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Preserve the Beauty of the Garden with Cyanotype Sun Print Cards

There are many ways to collect beauty from the garden and preserve it but one of my favorites is to create greeting cards using a historic photographic method, cyanotype printing (you can read more about its history in this post). I first used this method to create sun print napkins and was thrilled with the results. I was hooked on the possibilities of the interesting shapes in the garden that just needed to be immortalized. Using some of the leftover cyanotype solution from the project, I made a bunch of sun print cards showcasing the various leaves in my garden.

How to Make Sun Print Cards

How to Make Sun Print Cards

To make sun print cards, follow the instructions over at the napkin tutorial, or the instructions on the cyanotype kit to mix the chemicals. Then, use a small foam roller to make a rough rectangle on the cards. I like the edges uneven and natural looking, like torn paper.


Pick out a few interestingly shaped flat things from the garden, a park, or forest. Flat leaves with plenty of detail seem to work best. Those that are rounded will leave shadows and not give a crisp sun print.Making sun prints with leaves and pressed flowers from the garden

Arrange the botanicals on prepared cards once the solution has dried. Note: be sure to allow the solution to dry completely in the dark as per the package instructions as any light will begin the exposure process. Place a piece of glass over cards and leaves and set it out in direct sun for 20 minutes undisturbed.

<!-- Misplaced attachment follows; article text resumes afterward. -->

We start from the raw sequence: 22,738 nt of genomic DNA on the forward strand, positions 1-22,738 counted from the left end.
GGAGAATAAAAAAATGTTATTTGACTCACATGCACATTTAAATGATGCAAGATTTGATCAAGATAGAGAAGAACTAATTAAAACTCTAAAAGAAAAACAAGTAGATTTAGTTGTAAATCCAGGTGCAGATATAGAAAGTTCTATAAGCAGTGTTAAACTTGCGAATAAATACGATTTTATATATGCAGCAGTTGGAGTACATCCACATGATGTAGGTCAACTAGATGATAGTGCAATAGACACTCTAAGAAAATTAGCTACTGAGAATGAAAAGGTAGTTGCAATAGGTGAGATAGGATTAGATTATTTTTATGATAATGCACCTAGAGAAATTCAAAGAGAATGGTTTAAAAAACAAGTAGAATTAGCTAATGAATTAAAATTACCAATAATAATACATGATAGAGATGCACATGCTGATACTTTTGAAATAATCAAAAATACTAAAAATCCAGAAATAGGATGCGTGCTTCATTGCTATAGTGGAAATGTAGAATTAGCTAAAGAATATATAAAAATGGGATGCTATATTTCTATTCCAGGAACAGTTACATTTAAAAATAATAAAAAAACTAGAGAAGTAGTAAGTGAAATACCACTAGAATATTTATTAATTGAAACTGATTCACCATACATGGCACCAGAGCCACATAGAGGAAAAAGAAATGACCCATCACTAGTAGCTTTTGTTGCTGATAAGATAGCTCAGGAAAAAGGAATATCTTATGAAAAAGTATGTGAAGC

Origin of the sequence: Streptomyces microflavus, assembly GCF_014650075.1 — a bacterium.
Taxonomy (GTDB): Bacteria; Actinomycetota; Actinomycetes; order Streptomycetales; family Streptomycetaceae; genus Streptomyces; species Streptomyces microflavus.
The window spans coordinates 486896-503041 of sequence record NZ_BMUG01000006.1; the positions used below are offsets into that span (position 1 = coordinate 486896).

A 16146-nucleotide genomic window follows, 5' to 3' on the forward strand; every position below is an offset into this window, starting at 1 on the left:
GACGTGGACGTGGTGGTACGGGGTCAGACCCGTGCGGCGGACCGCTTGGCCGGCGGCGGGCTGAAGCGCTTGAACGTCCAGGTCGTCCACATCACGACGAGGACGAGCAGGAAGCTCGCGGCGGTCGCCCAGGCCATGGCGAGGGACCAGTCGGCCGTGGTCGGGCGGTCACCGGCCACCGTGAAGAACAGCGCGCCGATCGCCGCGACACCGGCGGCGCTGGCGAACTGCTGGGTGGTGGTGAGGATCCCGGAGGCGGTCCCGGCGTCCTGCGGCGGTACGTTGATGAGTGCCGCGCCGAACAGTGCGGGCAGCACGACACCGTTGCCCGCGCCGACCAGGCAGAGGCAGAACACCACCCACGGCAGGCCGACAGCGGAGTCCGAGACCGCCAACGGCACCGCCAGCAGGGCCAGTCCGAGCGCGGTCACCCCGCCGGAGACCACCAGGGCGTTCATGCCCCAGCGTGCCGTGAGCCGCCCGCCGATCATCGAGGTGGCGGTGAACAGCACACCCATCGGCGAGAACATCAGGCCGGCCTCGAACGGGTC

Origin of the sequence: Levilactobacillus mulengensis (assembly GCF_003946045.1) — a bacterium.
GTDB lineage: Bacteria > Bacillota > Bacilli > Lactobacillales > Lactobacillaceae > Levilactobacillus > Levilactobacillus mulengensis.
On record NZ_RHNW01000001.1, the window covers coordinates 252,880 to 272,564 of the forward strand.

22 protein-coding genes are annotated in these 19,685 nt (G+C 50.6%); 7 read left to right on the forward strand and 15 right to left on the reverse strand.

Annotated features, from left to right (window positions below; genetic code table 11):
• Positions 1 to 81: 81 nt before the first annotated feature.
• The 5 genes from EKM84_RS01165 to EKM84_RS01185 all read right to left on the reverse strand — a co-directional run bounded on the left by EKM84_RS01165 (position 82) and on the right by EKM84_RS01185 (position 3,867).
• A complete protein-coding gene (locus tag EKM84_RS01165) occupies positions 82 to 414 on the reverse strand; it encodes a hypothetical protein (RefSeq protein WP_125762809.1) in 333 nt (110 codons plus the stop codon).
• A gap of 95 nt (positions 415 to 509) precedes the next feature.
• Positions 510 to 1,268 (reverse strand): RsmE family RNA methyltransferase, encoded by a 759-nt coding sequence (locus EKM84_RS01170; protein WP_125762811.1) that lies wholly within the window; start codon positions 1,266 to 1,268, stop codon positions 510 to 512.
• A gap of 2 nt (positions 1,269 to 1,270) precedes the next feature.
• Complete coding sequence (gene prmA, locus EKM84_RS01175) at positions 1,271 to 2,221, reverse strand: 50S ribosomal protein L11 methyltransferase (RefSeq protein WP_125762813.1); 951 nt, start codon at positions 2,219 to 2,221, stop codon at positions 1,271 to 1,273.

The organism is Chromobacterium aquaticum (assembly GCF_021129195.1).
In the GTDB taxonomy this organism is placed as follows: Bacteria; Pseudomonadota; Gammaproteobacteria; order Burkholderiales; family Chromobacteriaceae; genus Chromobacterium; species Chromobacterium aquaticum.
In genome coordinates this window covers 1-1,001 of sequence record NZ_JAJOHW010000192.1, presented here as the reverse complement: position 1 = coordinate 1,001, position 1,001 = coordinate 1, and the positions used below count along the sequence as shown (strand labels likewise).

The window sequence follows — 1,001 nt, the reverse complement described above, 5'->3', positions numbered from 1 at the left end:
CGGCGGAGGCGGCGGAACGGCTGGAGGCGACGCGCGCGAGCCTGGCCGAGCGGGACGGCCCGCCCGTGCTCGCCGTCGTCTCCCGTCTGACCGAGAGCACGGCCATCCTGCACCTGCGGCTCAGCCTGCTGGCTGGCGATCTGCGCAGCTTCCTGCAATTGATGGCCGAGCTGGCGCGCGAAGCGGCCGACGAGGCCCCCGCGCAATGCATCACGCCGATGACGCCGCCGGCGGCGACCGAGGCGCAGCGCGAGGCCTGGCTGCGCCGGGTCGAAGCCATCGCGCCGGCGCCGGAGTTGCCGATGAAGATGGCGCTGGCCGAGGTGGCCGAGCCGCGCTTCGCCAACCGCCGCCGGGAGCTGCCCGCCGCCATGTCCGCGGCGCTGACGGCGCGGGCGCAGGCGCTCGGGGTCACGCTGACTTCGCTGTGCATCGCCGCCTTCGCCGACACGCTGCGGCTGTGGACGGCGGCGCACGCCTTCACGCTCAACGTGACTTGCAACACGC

You can also buy sun print paper if you don’t want to deal with applying the chemicals. That’s on my list to try next.

When the exposure time is up, run the print under water until it starts to develop.

The instructions say to wash for 5 minutes but I found this lightened too much of the print. I also tried floating the whole card in a tub of water and didn’t like these results that were, again, too washed out. There was a warning in the instructions that if you don’t wash the chemicals off well enough, your print will continue to expose. I did these cards a few weeks ago and they are still just perfect, so I suppose I found the right balance. My experimentation led me to feel satisfied with the running water system.

Cyanotype sun printing: washing off the chemicals under a running tap.
You don’t need to wash them until the unexposed area under the leaf is completely white, which will happen as it finishes developing and dries. Set out to dry until damp, then press between sheets of parchment in a phone book so that the card flattens out again.Botanical sun prints

I did a bunch of different types of organic materials I found in the garden, but the most successful were flat leaves or flowers. I did some poppy seed heads that cast a shadow and made the print look distorted. I’m sure you will have plenty to choose from as I did, since nature is abundant.

If you love crafting with plants as much as I do, here are some other projects you might enjoy as well:


  1. Your cards are incredible! In the end which part did you find the most time consuming? Love these, and would so frame them :-)

    • Hi Shelia, thanks! They weren’t that time consuming, although to make it even easier you could buy paper already treated (link above). On the other hand, the napkins that I did were very time consuming. The results were worth it though.

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  3. Hi Stephanie! I absolutely love these. This will be my first attempt making sun prints. I’ve notice that your prints look almost black. I’ve done tons of research (I’ve only seen a blue color) and maybe you can direct me in the right way in how to make my print color look like yours! I’d greatly appreciate it to make a few gifts for my family. Thank you!


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